Word-of-mouth cemented the reputation of this legendary sweet shop in Kent, recalls Harpreet Dha, MBA '06 and daughter of the founders.

Punjab Sweets was one of five independent South Asian sweet shops featured in the New York times in 2022 for the excellence of their offerings. The shop attracted customers beyond Washington state and was run by three generations of the Dha family.

What problem/market need were you addressing when the business started?

Indian sweets are a staple in our culture and all over India. Many Indians are also vegetarian and we wanted to offer food that was prepared in a facility with no meat or eggs. There was no place that offered fresh Indian vegetarian food, sweets, and snacks in the Northwest—only one other place in the area besides having to travel to BC (Canada) for a larger selection. We knew we could do it better.

What has been the biggest challenge and the biggest reward?

Challenges included starting a business completely from scratch and having no prior business experience. My parents began a partnership with my mom’s brother and his family and eventually we bought them out a few years later.

There were a lot of learning curves such as sourcing items, finding reliable vendors and wholesale products that were consistent in their quality. We had to initially order items from Canada and the shipping costs were very high. We eventually replaced those items with locally sourced products.

The rewards were numerous but the greatest reward was gaining so much respect and recognition from the local community and the entire King County region for being known as a top restaurant and bakery. We had loyal clientele that traveled consistently from other areas of the Pacific Northwest, and gained many word-of-mouth referrals from our customers based on the quality of our food and service.

We’ve been featured in numerous publications including the Seattle Times, Sunset Magazine, Seattle Metropolitan, Kent Reporter, Seattle Weekly, various local museums, and many features in online publications.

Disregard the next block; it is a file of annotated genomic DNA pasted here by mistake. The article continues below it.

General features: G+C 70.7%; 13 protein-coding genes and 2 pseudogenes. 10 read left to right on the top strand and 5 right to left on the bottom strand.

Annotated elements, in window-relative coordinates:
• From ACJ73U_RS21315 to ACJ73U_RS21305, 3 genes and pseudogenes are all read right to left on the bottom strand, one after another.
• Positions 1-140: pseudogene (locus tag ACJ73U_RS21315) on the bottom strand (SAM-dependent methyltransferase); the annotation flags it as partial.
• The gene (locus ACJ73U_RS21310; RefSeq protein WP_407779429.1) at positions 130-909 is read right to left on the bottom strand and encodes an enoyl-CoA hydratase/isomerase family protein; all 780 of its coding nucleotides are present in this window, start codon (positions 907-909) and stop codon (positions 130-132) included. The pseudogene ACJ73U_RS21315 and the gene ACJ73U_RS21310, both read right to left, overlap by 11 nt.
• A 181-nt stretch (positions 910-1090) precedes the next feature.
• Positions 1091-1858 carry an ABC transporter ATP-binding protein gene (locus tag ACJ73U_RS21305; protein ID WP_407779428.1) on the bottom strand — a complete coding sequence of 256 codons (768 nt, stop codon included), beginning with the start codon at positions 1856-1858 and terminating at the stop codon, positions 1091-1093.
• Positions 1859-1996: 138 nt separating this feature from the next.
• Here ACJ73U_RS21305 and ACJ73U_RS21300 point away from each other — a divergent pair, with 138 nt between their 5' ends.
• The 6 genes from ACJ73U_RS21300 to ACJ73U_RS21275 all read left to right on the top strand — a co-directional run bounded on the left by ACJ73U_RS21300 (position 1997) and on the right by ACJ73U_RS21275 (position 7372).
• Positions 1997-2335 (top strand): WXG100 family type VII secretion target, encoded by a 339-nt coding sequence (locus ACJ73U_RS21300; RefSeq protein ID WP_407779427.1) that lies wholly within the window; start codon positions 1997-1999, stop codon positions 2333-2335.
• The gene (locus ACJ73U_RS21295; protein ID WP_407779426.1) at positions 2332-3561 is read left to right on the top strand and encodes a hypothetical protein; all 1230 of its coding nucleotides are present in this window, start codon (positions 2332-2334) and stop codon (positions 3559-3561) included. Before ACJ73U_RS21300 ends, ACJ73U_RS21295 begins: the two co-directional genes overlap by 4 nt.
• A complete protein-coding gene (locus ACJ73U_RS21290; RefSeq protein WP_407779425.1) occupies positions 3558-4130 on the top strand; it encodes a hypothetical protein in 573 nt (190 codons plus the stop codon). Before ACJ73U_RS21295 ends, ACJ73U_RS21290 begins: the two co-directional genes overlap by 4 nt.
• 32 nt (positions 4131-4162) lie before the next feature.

It's been an experience of a lifetime and we will forever cherish the last 22 years and our amazing customers. We wouldn't have achieved all our unparalleled success without them.

Harpreet Dha MBA '06

What, if anything, did you learn at Albers that helped you in running the business?

I learned a lot of valuable aspects of running a business, but I think the greatest advice and skill was to follow my intuition. The challenge was not to follow others but to be a leader and do what felt right instead of what was safe. Doing so is necessary to be successful.

After Punjab Sweets, what is next for you?Harpreet and Gurmit Dha

I have always been interested in the mind/body connection and was certified as an Ayurvedic practitioner and NLP master practitioner as a mindset coach in 2016. I recently started a private practice to help people live more authentically and achieve greater wellbeing through holistic ways.

I joined Roundglass Foundation, which is a nonprofit in Bellevue that merges my other passions—helping the state of Punjab attain wellbeing in many of the underserved communities and help them achieve their full potential and greater economic status.

For now we are no longer running Punjab Sweets. It’s been an experience of a lifetime and we will forever cherish the last 22 years and our amazing customers. We wouldn’t have achieved all of our unparalleled success without them.

Two-sentence advice for anyone who wants to follow in your footsteps?

Follow your heart and never let the judgement of those around you detract or sway you from pursuing your passion. Only you know what gives you purpose and sense of fulfillment.